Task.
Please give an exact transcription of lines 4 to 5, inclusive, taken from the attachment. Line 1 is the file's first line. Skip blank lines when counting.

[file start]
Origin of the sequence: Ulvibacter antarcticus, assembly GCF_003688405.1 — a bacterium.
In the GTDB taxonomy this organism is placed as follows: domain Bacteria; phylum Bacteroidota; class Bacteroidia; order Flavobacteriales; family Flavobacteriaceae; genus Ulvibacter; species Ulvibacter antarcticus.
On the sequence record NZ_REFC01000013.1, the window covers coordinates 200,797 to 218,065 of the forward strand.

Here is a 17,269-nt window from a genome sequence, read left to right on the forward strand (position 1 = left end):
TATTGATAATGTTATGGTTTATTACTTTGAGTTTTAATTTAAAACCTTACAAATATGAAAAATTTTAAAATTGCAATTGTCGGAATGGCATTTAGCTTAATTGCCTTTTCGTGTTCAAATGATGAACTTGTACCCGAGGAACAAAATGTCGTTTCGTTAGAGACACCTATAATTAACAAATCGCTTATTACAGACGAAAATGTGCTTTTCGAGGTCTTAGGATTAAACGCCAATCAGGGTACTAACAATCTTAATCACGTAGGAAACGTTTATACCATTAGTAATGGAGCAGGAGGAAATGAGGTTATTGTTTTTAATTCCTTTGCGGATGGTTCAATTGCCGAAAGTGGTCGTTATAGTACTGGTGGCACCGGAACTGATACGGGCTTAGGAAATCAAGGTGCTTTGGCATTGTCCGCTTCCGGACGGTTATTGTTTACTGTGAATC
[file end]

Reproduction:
Here is a 17,269-nt window from a genome sequence, read left to right on the forward strand (position 1 = left end):
TATTGATAATGTTATGGTTTATTACTTTGAGTTTTAATTTAAAACCTTACAAATATGAAAAATTTTAAAATTGCAATTGTCGGAATGGCATTTAGCTTAATTGCCTTTTCGTGTTCAAATGATGAACTTGTACCCGAGGAACAAAATGTCGTTTCGTTAGAGACACCTATAATTAACAAATCGCTTATTACAGACGAAAATGTGCTTTTCGAGGTCTTAGGATTAAACGCCAATCAGGGTACTAACAATCTTAATCACGTAGGAAACGTTTATACCATTAGTAATGGAGCAGGAGGAAATGAGGTTATTGTTTTTAATTCCTTTGCGGATGGTTCAATTGCCGAAAGTGGTCGTTATAGTACTGGTGGCACCGGAACTGATACGGGCTTAGGAAATCAAGGTGCTTTGGCATTGTCCGCTTCCGGACGGTTATTGTTTACTGTGAATC